# Derivation of numerical integration

## Derive the Simpson's $$\frac{3}{8}$$ rule

Simpson's $$\frac{3}{8}$$ rule for integration can be derived by approximating the given function $$f(x)$$ with the $$3^{\text{rd}}$$ order(cubic) polynomial $$f_3(x)$$ $$f_3(x)=a_0+a_1x+a_2x^2+a_3x^3$$ Using Lagrange interpolation, the cubic polynomial function $$f_3(x)$$ that passes through $$4$$ can be explicitly given as $$f_3(x)=\frac{(x-x_1)(x-x_2)(x-x_3)}{(x_0-x_1)(x_0-x_2)(x_0-x_3)}f(x_0)+\frac{(x-x_0)(x-x_2)(x-x_3)}{(x_1-x_0)(x_1-x_2)(x_1-x_3)}f(x_1)+\frac{(x-x_0)(x-x_1)(x-x_3)}{(x_2-x_0)(x_2-x_1)(x_2-x_3)}f(x_2)+\frac{(x-x_0)(x-x_1)(x-x_2)}{(x_3-x_0)(x_3-x_1)(x_3-x_2)}f(x_3)$$ \begin{align} I&=\int_a^bf(x)\:dx\\ &\approx \int_a^bf_3(x)\:dx \qquad\qquad\qquad\qquad\qquad\qquad\qquad\qquad\qquad\qquad(1)\\ &=(b-a)\times \frac{f(x_0)+3f(x_1)+3f(x_2)+f(x_3)}{8} \end{align}

Whenever I tried to integrate $$(1)$$ I completely lost. My Lecturer didn't provide any other method even all previous derivation$$(\text{Simpson's }\frac{1}{3},\text{trapezoid})$$ was also done by this. Lagrange method is mostly a theoretical tool used for proving those theorems. Not only it is not very efficient when a new point is added (which requires computing the polynomial again, from scratch). I feel there must be another way to derive those formula by easily and I got this. But which isn't familiar with me and I failed to apply it in those derivation.
I heartily thank if anyone explain the linked rule in details.

• If the question is "how to integrate $f_3$" then you may notice that $f_3$ is just a polynomial of third degree which can be integrated easily (the computations are still tedious because the coefficients of the polynomial are somewhat clumsy) – Maximilian Janisch Dec 23 '19 at 20:30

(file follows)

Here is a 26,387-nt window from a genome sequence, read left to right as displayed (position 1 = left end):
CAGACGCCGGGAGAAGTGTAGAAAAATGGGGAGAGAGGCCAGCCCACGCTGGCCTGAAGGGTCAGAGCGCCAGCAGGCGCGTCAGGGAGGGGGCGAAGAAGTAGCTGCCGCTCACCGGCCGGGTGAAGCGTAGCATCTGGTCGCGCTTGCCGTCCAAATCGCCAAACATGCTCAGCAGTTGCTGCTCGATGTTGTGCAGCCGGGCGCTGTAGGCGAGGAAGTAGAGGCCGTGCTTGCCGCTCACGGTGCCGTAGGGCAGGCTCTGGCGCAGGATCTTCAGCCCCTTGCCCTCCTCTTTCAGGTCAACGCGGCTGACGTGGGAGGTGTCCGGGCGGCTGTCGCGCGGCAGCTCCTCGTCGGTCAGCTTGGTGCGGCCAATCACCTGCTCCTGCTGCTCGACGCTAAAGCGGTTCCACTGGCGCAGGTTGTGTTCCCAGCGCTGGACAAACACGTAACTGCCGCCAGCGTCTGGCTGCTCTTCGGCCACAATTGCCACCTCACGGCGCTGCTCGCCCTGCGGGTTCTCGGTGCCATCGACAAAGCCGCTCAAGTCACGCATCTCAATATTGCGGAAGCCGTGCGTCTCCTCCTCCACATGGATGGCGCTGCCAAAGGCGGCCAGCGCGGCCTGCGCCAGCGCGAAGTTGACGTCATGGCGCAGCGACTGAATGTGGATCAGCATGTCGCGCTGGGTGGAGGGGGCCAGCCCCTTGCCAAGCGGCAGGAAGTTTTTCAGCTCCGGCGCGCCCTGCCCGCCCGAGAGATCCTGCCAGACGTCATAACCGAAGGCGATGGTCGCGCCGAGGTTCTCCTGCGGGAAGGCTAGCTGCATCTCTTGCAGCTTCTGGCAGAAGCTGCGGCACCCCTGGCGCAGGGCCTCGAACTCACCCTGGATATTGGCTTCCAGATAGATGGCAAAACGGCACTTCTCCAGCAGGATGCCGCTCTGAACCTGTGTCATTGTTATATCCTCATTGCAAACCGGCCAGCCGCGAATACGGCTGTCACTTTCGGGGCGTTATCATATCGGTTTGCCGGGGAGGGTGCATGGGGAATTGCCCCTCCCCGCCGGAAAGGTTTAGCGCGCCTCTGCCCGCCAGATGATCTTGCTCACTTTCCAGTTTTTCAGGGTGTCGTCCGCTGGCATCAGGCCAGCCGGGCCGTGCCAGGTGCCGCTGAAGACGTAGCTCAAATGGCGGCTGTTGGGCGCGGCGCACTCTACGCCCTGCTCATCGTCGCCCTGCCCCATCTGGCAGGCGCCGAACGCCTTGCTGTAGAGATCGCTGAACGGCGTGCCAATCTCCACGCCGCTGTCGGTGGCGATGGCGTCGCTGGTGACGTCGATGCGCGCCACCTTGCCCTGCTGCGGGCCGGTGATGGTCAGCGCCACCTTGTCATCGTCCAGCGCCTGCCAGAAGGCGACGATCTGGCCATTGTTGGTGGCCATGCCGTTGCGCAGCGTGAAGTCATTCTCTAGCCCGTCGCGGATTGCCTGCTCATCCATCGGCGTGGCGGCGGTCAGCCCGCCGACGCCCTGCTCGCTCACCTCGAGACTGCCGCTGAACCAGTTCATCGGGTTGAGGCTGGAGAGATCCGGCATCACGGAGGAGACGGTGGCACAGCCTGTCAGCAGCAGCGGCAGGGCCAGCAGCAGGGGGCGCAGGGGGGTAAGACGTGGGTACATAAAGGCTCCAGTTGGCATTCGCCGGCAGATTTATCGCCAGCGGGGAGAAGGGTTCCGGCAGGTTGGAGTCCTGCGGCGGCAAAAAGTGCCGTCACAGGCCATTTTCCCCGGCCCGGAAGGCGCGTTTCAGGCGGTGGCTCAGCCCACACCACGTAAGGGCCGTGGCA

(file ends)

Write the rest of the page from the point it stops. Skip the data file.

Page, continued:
• @MaximilianJanisch I can integrate $f_3$ but it's tedious in exam. That's why I need an alternative approach where I can ignore such tedious integration. I linked a answer where the method of undetermined coefficients was discussed. But I failed to understood because of shortly describe. I need a bit more details(demonstration) to gasp the method. – falamiw Dec 23 '19 at 20:34
• Oh wait, I didn't know you have to do this in an exam 😅 – Maximilian Janisch Dec 23 '19 at 20:35
• Ok maybe this helps: math.stackexchange.com/q/1661439/631742 – Maximilian Janisch Dec 23 '19 at 20:37
• Thanks in advances @MaximilianJanisch. I will wait to see your work – falamiw Dec 23 '19 at 20:38

## 1 Answer

OK, so we're in a test and have to knock this out quickly and efficiently. Get rid of the variables and derive the rule $$\int_0^3f(x)dx=w_0f(0)+w_1f(1)+w_2f(2)+w_3f(3)$$ Let's take some moments: $$\int_0^31\,dx=\left.x\right|_0^3=3=w_0+w_1+w_2+w_3$$ $$\int_0^3x\cdot1\,dx=\left.\frac12x^2\right|_0^3=\frac92=w_1+2w_2+3w_3$$ $$\int_0^3x(x-1)\,dx=\int_0^3\left(x^2-x\right)dx=\left[\frac13x^3-\frac12x^2\right]_0^3=9-\frac92=\frac92=2w_2+6w_3$$ \begin{align}\int_0^3x(x-1)(x-2)dx&=\int_0^3\left(x^3-3x^2+2x\right)dx=\left[\frac14x^4-x^3+x^2\right]_0^3\\ &=\frac{81}4-27+9=\frac94=6w_3\end{align} So we have done easy products, always a binomial times a polynomial and easy integrals and although we still have $$4$$ equations in $$4$$ unknowns, the system is in echelon form so we just have to back-substitute: $$w_3=\frac16\left(\frac94\right)=\frac38$$ $$w_2=\frac12\left(\frac92-6\left(\frac38\right)\right)=\frac98$$ $$w_1=\frac92-2\left(\frac98\right)-3\left(\frac38\right)=\frac98$$ $$w_0=3-\frac98-\frac98-\frac38=\frac38$$ The last couple of back-substitutions and the first couple of integrals could have been skipped if we had anticipated the symmetry of the weights $$w_i$$.